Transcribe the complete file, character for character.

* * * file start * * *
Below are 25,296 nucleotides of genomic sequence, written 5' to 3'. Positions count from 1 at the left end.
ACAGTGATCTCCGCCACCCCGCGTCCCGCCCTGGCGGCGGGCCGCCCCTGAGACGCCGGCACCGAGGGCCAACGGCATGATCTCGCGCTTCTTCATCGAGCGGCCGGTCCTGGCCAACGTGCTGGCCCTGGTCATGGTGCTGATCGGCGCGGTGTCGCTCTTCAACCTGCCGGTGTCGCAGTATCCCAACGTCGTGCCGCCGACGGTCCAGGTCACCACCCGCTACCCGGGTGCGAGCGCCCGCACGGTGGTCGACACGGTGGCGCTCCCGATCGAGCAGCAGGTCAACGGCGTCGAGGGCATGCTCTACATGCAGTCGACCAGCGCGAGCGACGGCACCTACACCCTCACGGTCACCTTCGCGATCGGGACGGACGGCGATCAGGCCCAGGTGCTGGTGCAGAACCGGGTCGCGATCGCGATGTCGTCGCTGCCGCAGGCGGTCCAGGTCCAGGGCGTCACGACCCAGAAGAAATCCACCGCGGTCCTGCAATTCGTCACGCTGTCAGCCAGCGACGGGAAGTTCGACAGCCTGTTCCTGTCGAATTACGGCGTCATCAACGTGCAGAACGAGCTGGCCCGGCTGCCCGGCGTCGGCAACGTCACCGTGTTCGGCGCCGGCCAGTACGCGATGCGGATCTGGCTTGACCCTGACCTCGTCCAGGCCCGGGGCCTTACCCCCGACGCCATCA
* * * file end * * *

Below are 25,296 nucleotides of genomic sequence, written 5' to 3'. Positions count from 1 at the left end.
ACAGTGATCTCCGCCACCCCGCGTCCCGCCCTGGCGGCGGGCCGCCCCTGAGACGCCGGCACCGAGGGCCAACGGCATGATCTCGCGCTTCTTCATCGAGCGGCCGGTCCTGGCCAACGTGCTGGCCCTGGTCATGGTGCTGATCGGCGCGGTGTCGCTCTTCAACCTGCCGGTGTCGCAGTATCCCAACGTCGTGCCGCCGACGGTCCAGGTCACCACCCGCTACCCGGGTGCGAGCGCCCGCACGGTGGTCGACACGGTGGCGCTCCCGATCGAGCAGCAGGTCAACGGCGTCGAGGGCATGCTCTACATGCAGTCGACCAGCGCGAGCGACGGCACCTACACCCTCACGGTCACCTTCGCGATCGGGACGGACGGCGATCAGGCCCAGGTGCTGGTGCAGAACCGGGTCGCGATCGCGATGTCGTCGCTGCCGCAGGCGGTCCAGGTCCAGGGCGTCACGACCCAGAAGAAATCCACCGCGGTCCTGCAATTCGTCACGCTGTCAGCCAGCGACGGGAAGTTCGACAGCCTGTTCCTGTCGAATTACGGCGTCATCAACGTGCAGAACGAGCTGGCCCGGCTGCCCGGCGTCGGCAACGTCACCGTGTTCGGCGCCGGCCAGTACGCGATGCGGATCTGGCTTGACCCTGACCTCGTCCAGGCCCGGGGCCTTACCCCCGACGCCATCA